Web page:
Increasing awareness across Cincinnati, as well as in the surrounding Ohio, Kentucky, and Indiana regions, was the responsibility of the Cincinnati-based business Northlich, which has been working with the Freedom Center from its founding.
A decade-long investigation by the client was carried out to determine whether or not it was feasible to have the Freedom Center placed in Cincinnati.
According to the findings of the research, there is tremendous interest in a museum dedicated to this seminal period in American history among a variety of audiences, including the general public, academia, historians, history buffs, opinion and policy makers, the philanthropic community, and ethnic communities, particularly the African-American community, in a museum dedicated to this seminal period.
- A number of difficulties were discovered throughout the study process, which was conducted simultaneously.
- Apart from that, the city of Cincinnati has recently seen racial unrest, which may be traced to an uptick in widely-reported racial profiling instances.
- DKC and Northlich collaborated with the Freedom Center to build “brand” positioning and assure consistency of message delivery and delivery.
- DKC and Northlich used a variety of strategies to achieve their goals.
- Press announcements announcing gifts from big organizations and individuals, as well as statements about the economic impact the Freedom Center will have on the city and region, were just a few examples.
developing FAM tours and briefings with the Ohio Tourism Board, establishing message and media training sessions for key Freedom Center personnel, developing “hard hat” tours with the architects and exhibit designer for national architecture journalists, and establishing an annual media preview day to coincide with the “soft opening” of the Freedom Center, three weeks before the official dedication.
This day featured tours of the facility as well as conversations with key individuals.
Tours, educational briefings on different aspects of the Freedom Center, including fundraising and architecture, a cocktail reception to meet and interact with key personnel, a riverboat cruise on the Ohio River with civic and political leaders who discussed the historical significance of the river to the Underground Railroad, and a book signing with authors who wrote a definitive history of the Underground Railroad were all offered to pique their interest (the book is a joint publication of the Freedom Center and the Smithsonian).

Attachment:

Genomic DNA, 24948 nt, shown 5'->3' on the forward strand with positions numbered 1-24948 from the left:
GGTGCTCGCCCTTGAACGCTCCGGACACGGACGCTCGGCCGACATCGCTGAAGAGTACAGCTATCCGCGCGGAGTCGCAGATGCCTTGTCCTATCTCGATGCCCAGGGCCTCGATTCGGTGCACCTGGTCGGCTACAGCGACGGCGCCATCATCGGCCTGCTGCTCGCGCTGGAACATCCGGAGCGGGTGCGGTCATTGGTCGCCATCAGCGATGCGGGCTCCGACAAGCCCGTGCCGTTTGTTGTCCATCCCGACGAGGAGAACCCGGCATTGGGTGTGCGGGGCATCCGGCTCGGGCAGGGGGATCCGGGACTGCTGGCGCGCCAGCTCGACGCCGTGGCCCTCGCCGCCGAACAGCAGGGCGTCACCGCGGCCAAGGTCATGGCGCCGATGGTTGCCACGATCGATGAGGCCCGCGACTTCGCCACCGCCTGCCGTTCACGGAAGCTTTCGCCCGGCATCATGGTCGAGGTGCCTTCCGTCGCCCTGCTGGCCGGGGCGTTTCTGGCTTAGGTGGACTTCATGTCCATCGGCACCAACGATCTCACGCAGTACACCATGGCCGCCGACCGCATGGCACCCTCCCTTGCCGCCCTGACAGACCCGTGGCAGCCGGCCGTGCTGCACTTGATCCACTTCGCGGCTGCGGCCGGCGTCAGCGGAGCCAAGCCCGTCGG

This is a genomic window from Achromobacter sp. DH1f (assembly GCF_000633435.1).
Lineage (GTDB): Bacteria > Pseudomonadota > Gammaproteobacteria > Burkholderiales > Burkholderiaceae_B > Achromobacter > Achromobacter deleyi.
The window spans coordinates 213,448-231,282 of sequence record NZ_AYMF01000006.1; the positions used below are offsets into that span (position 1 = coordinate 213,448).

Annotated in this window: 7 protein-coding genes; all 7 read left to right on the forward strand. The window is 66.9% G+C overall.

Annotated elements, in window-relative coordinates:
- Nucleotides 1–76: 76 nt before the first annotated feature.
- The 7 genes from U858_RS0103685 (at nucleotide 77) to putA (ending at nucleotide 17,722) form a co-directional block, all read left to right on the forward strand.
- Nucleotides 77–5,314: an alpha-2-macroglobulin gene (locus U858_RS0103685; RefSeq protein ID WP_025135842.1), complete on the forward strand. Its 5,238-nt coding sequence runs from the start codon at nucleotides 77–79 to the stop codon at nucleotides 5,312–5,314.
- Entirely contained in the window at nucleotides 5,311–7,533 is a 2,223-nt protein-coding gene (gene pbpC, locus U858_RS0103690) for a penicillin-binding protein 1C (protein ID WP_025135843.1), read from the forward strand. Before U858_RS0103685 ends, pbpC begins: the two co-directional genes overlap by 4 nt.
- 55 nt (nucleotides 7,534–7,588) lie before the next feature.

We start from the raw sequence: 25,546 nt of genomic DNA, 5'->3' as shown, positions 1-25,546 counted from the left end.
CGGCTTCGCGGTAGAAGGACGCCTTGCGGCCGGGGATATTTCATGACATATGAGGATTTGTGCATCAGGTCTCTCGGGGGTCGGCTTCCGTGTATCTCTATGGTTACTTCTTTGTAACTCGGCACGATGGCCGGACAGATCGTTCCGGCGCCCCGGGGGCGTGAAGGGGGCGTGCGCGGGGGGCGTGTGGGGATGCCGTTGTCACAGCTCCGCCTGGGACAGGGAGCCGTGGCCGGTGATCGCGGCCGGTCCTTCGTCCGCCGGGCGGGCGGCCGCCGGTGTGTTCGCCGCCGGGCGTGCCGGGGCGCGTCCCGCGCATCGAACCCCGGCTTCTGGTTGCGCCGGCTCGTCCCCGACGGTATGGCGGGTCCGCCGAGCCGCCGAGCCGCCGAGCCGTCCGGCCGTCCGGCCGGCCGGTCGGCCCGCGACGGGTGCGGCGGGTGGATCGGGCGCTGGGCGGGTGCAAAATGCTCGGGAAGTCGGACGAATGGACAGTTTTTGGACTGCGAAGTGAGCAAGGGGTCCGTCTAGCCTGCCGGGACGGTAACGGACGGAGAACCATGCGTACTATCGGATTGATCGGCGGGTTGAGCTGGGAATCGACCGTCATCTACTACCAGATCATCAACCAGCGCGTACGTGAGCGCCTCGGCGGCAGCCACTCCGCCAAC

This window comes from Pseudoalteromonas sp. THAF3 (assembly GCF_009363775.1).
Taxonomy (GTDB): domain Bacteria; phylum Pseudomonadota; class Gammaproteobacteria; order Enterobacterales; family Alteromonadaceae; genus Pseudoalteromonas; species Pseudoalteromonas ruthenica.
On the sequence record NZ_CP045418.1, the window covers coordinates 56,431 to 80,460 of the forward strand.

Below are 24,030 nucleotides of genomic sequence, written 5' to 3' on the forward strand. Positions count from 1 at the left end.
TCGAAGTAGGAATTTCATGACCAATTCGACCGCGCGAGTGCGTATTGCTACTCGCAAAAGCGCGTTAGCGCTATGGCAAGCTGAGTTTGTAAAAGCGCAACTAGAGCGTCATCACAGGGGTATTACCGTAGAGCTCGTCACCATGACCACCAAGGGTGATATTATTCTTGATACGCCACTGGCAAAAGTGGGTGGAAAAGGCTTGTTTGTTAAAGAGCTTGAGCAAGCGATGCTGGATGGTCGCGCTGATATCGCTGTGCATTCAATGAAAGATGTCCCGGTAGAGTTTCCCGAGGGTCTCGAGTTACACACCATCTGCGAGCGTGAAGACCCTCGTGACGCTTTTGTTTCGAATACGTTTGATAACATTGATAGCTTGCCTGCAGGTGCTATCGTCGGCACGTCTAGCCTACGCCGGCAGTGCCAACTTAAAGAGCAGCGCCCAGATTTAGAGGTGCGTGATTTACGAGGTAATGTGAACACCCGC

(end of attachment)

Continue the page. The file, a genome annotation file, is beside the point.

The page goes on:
- Prior to the ceremonial dedication, a big fundraising banquet was conducted to raise funds for the cause.
- Vance, Oscar Robertson, and Lynn Swann, in addition to top Ohio and Cincinnati elected officials.
- The ceremonial dedication, which took place on August 23, was a day-long event that culminated in a public presentation starring First Lady Laura Bush.
- Specifically with regards to the latter, the national and regional public relations efforts assisted in increasing attendance to more than 30,000 visitors per month in the first few months of the project.
- In terms of the former, DKC and Northlich have achieved far in excess of 250 million media impressions since the campaign’s inception.
National Underground Railroad Freedom Center, Cincinnati, United States
The National Underground Railroad Freedom Center, which opened on the banks of the Ohio River in Cincinnati in 2004, has as its mission to reveal the stories of freedom’s heroes, from the era of the Underground Railroad to contemporary times, challenging and inspiring everyone to take courageous steps toward freedom today. Through connecting the lessons of the Underground Railroad with the struggles of today’s freedom fighters, this history museum, which receives more than 100,000 visitors yearly, strives to inspire modern abolition.
- Hours of operationMondayClosed TuesdayClosed Wednesday from 10:00 a.m.
- Thursday from 10:00 a.m.
- Friday from 10:00 a.m.
- Saturday from 10:00 a.m.
- The hours are 10:00 AM to 5:00 PM on Sunday, and Monday through Friday are 10:00 AM to 4:00 PM.
National Underground Railroad Freedom Center
The National Underground Railroad Freedom Center, which opened its doors on the banks of the Ohio River in Cincinnati in 2004, has as its mission to tell the stories of freedom’s heroes from the era of the Underground Railroad to the present day, challenging and inspiring visitors to take courageous steps toward freedom in the present. Through connecting the lessons of the Underground Railroad with the struggles of today’s freedom fighters, this history museum, which receives more than 100,000 visitors each year, strives to inspire modern abolition.
Hours of operationMonday-Sunday TuesdayClosed 5:00 PM on Wednesday 10:00 a.m.
Saturday and Sunday10:00 AM–5:00 PMSaturday and Sunday10:00 AM–5:00 PMSaturday and Sunday 5:00 PM on Saturday, 10:00 AM on Sunday, 10:00 AM on Monday, 10:00 AM on Tuesday, 10:00 AM on Wednesday, 10:00 AM on Thursday, 10:00 AM on Friday.